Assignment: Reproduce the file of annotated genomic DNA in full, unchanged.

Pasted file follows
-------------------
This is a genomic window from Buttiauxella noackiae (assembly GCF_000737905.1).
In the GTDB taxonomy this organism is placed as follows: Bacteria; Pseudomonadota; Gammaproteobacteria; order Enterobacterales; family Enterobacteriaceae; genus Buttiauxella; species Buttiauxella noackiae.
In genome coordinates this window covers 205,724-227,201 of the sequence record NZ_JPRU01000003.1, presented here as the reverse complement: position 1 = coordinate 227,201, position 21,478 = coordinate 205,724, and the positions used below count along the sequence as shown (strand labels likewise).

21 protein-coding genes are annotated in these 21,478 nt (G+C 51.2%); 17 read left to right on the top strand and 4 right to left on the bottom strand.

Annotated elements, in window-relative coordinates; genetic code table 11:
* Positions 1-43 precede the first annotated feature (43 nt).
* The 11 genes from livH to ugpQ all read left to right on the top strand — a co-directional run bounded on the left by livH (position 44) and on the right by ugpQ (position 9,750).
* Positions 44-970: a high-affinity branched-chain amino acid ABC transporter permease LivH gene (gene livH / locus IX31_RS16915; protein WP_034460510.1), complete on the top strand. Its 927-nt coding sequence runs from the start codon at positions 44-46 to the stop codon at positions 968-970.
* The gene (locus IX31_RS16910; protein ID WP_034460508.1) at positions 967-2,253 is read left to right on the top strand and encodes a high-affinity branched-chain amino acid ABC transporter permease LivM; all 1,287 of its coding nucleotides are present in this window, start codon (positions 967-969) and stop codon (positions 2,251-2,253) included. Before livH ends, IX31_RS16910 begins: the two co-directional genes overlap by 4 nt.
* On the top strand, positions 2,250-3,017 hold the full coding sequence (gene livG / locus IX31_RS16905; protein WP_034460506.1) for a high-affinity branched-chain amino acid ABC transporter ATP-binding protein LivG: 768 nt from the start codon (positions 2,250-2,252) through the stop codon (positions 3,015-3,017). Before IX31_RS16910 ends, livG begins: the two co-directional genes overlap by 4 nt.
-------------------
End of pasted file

This is a genomic window from Buttiauxella noackiae (assembly GCF_000737905.1).
In the GTDB taxonomy this organism is placed as follows: Bacteria; Pseudomonadota; Gammaproteobacteria; order Enterobacterales; family Enterobacteriaceae; genus Buttiauxella; species Buttiauxella noackiae.
In genome coordinates this window covers 205,724-227,201 of the sequence record NZ_JPRU01000003.1, presented here as the reverse complement: position 1 = coordinate 227,201, position 21,478 = coordinate 205,724, and the positions used below count along the sequence as shown (strand labels likewise).

21 protein-coding genes are annotated in these 21,478 nt (G+C 51.2%); 17 read left to right on the top strand and 4 right to left on the bottom strand.

Annotated elements, in window-relative coordinates; genetic code table 11:
* Positions 1-43 precede the first annotated feature (43 nt).
* The 11 genes from livH to ugpQ all read left to right on the top strand — a co-directional run bounded on the left by livH (position 44) and on the right by ugpQ (position 9,750).
* Positions 44-970: a high-affinity branched-chain amino acid ABC transporter permease LivH gene (gene livH / locus IX31_RS16915; protein WP_034460510.1), complete on the top strand. Its 927-nt coding sequence runs from the start codon at positions 44-46 to the stop codon at positions 968-970.
* The gene (locus IX31_RS16910; protein ID WP_034460508.1) at positions 967-2,253 is read left to right on the top strand and encodes a high-affinity branched-chain amino acid ABC transporter permease LivM; all 1,287 of its coding nucleotides are present in this window, start codon (positions 967-969) and stop codon (positions 2,251-2,253) included. Before livH ends, IX31_RS16910 begins: the two co-directional genes overlap by 4 nt.
* On the top strand, positions 2,250-3,017 hold the full coding sequence (gene livG / locus IX31_RS16905; protein WP_034460506.1) for a high-affinity branched-chain amino acid ABC transporter ATP-binding protein LivG: 768 nt from the start codon (positions 2,250-2,252) through the stop codon (positions 3,015-3,017). Before IX31_RS16910 ends, livG begins: the two co-directional genes overlap by 4 nt.